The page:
June 2 (Bloomberg) -- Billionaire Philip Falcone’s LightSquared Inc. is close to a deal to pay Sprint Nextel Corp. as much as $20 billion as part of a network construction and sharing accord, said two people familiar with the talks.
The tentative agreement, spanning 15 years, would allow Falcone to roll out LightSquared more quickly and let the companies share network-building costs, said the people, who declined to be identified because the discussions aren’t public.
Sprint has pledged $5 billion to upgrade its network over the next three to five years to allow it to use disparate bands of spectrum on a single base station. Chief Executive Officer Dan Hesse said in May he had held talks with Clearwire Corp. about possibly hosting its network on Sprint’s infrastructure.
LightSquared agreed last year to Federal Communications Commission conditions that it offer service to as many as 100 million Americans by the end of next year and 260 million by 2016. The company is on schedule to introduce commercial service by early next year, Jeff Carlisle, regulatory affairs executive vice president, said on a conference call yesterday.
Sprint would receive as much as $2 billion annually from LightSquared in the first stages of the contract to help pay for the network equipment and construction costs, said one of the people. Payments thereafter would vary annually based on the number of users on the LightSquared network and usage patterns, said the person. The full value of the contract will depend on those payments.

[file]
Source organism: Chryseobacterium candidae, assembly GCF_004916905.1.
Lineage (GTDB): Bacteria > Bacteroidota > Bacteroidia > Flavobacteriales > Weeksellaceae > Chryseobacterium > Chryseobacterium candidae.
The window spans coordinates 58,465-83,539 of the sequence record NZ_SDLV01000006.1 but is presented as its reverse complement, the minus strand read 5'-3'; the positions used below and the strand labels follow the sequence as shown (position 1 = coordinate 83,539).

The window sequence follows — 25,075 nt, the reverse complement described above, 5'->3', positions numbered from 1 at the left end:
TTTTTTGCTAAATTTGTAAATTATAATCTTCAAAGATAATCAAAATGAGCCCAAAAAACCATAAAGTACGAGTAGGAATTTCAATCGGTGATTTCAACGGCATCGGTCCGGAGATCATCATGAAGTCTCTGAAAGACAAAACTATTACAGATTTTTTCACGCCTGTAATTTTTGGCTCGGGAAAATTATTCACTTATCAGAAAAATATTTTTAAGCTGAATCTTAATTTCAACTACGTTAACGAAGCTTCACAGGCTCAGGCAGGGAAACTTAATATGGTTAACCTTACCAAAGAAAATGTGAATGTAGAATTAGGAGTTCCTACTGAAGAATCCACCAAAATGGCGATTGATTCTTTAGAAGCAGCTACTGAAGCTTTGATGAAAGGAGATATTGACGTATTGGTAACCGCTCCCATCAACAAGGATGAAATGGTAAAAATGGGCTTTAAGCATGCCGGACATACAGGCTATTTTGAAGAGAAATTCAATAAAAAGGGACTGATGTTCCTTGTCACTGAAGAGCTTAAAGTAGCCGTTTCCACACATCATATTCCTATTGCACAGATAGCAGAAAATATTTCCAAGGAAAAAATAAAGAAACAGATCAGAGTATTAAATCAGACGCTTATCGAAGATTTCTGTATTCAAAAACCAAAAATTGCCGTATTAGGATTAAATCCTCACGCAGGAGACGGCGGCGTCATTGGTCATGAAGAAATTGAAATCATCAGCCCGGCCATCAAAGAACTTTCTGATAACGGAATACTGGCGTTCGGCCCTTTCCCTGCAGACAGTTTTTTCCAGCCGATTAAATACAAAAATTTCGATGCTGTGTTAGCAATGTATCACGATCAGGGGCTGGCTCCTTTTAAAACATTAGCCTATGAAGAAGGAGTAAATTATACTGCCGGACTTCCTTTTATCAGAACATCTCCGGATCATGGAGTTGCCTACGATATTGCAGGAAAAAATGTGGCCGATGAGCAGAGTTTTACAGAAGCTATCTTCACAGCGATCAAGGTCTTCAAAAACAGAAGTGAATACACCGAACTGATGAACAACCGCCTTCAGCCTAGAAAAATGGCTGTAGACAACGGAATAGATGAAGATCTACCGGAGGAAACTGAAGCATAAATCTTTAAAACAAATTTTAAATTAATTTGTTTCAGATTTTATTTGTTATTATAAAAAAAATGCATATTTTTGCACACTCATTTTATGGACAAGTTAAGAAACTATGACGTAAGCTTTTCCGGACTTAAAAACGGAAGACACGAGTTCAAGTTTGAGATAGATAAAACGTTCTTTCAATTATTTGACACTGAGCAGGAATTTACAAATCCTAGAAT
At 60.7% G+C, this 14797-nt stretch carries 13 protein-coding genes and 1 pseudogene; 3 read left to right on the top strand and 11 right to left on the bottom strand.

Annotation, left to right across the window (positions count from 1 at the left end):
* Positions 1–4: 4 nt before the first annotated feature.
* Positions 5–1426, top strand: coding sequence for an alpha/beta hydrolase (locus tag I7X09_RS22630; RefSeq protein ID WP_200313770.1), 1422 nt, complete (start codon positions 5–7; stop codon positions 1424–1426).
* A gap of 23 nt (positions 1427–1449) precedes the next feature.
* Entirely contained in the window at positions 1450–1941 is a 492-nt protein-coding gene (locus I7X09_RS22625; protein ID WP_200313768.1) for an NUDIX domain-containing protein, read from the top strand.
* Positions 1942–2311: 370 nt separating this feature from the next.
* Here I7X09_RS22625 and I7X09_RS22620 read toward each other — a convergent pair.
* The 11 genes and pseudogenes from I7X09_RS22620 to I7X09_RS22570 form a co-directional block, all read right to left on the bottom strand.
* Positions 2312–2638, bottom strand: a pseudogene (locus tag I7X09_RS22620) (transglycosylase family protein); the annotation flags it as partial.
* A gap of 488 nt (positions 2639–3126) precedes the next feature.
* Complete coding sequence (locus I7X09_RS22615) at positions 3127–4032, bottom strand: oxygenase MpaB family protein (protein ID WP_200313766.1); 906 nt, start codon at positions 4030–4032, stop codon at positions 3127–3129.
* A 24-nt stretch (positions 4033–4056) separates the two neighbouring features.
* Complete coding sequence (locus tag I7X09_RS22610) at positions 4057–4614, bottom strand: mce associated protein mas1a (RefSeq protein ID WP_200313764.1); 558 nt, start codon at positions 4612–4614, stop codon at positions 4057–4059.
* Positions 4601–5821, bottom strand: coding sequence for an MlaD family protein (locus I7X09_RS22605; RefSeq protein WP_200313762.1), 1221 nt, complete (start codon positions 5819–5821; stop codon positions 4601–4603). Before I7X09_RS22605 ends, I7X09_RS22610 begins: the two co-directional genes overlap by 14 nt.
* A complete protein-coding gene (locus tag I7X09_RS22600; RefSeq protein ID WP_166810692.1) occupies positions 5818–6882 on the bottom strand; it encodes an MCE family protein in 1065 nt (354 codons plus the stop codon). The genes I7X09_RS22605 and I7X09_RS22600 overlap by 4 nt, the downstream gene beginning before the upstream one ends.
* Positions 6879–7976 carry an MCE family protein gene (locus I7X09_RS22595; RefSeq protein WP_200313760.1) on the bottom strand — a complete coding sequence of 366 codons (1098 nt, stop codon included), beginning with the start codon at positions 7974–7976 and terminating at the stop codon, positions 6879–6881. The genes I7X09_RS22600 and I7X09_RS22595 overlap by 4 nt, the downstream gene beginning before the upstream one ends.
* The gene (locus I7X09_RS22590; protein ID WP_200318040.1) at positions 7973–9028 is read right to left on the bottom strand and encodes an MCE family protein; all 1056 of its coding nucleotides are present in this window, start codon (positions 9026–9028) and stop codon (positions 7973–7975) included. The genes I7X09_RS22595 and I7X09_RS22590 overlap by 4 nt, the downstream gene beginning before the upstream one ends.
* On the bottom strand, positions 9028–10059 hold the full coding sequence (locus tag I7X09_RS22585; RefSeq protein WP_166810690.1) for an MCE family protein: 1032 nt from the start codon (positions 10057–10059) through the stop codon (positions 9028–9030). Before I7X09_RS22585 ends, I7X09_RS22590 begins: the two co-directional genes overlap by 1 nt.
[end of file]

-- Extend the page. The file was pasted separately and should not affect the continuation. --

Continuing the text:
Audrey Schaefer, a LightSquared spokeswoman, and Bill White, a spokesman for Overland Park, Kansas-based Sprint, declined to comment.
A deal between the companies may also give Sprint access to LightSquared’s spare network capacity, allowing it to save $240 million in annual costs, Jonathan Chaplin, a Credit Suisse Group AG analyst, said in a May 24 research note. He said the deal would be worth $1.2 billion a year in recurring revenue for Sprint.
LightSquared, based in Reston, Virginia, would need to raise an additional $3 billion to fully fund its buildout plan, on top of the $1 billion it has on hand, Chaplin said.
The company has also held talks with AT&T Inc. over a deal to buy network capacity from the carrier, two people with knowledge of the discussions said this week.
Sprint added 10 cents, or 1.7 percent, to $5.93 at 4 p.m. in New York Stock Exchange composite trading, for its highest value since October 2008. The shares have gained 40 percent this year.
LightSquared is backed by Falcone’s Harbinger Capital Partners hedge fund, based in New York.
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